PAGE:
AbstractThe opening of the Commonwealth Institute in London in 1962 was a striking expression of confidence in the emergence of a united and diverse Commonwealth. For its director Kenneth Bradley, the ambition was to create a building that would be “a worthy expression of the Commonwealth of today and tomorrow”.1 For Bradley, the Institute’s hyperbolic paraboloid roof and its displays inside were positive representations of the political and social ideals which marked the emergence of the new Commonwealth. However, despite the such a forward-looking ethos, the building was also a legacy of Britain’s imperial past; many of the exhibits inside were developed by the Commonwealth Institute’s predecessor, the Imperial Institute, where they had long supplied material for the domestic imagination of the British Empire. This thesis is the first diachronic study of the Imperial Institute and the Commonwealth Institute’s exhibition galleries, starting with their establishment in 1887 and ending with their closure in 1997. If the display of Empire depended on the encyclopaedic assemblage of natural resources, then the presentation of the Commonwealth depended on the legibility of distinct national cultures assembled within an equitable framework. It analyses the manner in which such imaginative projections shade from one to the other in order to understand how the transition from Empire to Commonwealth was articulated to the British public. Drawing on a interdisciplinary framework including museum studies and critical postcolonial theory, this design-historical study locates the Institute’s exhibition galleries as significant spaces through which ideas about imperial trade, national identity and belonging were communicated during processes of imperial rule and decolonisation. Paying close attention to the methods by which the concepts of Empire and Commonwealth are ‘imagined’ reveals important clues about how specific techniques of display, not just the things shown, can convey powerful messages. This thesis shows how the Institute specialised in immersive display technologies which engaged visitors through the senses, and argues that such techniques reinforced the sustenance of an imperial political economy. Moreover, it demonstrates how such displays could, nonetheless, be destabilised by the political negotiations that characterised the processes of decolonisation. In doing so, this thesis locates the ambiguities of imperial discourse and investigates how colonial stereotypes continue to resonate long after the end of Empire. As representations of both Empire and Commonwealth, the Institute’s exhibition galleries were simultaneously powerful and unsteady projections of British influence.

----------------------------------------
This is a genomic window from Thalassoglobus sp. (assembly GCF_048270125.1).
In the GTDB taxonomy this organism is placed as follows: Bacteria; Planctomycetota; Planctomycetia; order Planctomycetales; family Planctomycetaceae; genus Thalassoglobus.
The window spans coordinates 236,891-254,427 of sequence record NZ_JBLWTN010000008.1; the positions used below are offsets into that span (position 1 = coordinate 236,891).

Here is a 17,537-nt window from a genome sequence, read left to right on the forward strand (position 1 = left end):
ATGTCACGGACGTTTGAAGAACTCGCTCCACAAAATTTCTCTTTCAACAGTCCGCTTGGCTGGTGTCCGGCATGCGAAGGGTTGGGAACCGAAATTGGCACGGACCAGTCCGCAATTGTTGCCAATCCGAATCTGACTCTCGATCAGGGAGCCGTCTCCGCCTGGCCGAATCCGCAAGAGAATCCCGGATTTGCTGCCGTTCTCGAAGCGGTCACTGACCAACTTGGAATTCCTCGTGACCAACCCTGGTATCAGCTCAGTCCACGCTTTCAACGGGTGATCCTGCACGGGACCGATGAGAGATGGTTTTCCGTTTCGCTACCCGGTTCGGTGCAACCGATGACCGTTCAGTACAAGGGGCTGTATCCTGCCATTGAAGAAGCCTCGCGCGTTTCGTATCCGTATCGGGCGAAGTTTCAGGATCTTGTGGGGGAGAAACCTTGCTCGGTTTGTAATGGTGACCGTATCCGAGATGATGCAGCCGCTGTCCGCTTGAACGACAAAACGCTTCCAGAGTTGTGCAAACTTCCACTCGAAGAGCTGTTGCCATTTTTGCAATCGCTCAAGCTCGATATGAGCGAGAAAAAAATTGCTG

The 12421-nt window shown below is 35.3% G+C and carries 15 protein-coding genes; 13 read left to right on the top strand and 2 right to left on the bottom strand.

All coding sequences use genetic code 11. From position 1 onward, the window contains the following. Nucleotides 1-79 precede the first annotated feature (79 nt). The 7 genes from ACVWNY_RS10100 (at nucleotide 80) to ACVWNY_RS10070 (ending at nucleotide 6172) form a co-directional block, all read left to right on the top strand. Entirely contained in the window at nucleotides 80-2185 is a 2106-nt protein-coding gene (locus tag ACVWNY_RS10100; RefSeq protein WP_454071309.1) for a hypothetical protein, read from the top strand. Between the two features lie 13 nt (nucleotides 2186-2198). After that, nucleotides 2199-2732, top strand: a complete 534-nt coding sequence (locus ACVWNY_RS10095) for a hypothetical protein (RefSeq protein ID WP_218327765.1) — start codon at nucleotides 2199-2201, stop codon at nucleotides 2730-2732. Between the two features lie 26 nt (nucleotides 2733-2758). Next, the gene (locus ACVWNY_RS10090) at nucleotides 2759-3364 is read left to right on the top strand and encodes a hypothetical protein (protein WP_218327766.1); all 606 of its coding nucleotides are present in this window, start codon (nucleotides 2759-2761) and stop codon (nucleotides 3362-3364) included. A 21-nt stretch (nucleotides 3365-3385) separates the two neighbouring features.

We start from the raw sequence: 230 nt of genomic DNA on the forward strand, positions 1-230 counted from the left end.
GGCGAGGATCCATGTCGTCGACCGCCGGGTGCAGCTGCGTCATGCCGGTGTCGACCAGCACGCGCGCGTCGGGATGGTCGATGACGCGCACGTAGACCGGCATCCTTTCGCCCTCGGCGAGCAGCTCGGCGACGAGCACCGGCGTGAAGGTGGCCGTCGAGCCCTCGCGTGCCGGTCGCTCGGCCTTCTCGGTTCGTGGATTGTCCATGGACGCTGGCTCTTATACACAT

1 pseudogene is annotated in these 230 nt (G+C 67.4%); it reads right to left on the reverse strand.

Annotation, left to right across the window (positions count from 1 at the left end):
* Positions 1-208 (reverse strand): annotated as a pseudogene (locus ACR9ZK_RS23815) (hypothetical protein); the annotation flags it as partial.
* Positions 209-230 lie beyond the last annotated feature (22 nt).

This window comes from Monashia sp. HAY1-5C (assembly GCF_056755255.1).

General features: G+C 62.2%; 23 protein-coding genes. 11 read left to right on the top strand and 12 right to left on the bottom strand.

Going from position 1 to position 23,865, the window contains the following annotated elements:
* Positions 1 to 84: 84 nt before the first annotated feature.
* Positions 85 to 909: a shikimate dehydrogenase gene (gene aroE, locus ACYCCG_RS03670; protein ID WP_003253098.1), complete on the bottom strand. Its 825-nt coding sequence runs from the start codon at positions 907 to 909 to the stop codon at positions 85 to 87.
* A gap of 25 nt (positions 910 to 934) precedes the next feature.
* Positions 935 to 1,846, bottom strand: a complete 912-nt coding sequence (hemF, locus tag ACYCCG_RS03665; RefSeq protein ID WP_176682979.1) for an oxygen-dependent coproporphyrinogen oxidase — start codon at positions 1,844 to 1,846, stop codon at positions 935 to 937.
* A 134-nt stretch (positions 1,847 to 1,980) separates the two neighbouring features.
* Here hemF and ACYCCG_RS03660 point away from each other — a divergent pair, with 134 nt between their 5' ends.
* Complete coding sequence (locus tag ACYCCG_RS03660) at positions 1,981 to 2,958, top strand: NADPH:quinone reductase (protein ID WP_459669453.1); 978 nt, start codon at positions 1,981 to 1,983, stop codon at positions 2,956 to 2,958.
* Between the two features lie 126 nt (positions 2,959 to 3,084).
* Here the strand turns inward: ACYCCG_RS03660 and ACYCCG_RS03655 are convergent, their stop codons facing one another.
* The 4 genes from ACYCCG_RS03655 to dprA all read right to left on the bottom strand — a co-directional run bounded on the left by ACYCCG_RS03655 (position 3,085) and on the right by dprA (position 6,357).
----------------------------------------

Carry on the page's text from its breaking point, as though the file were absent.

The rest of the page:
|Date of Award||2016|
Imagining Empire: The Design and Display Strategies of the Imperial Institute and the Commonwealth Institute, 1887-1997
Wilson, T. R. G. (Author). 2016
Student thesis: Doctoral Thesis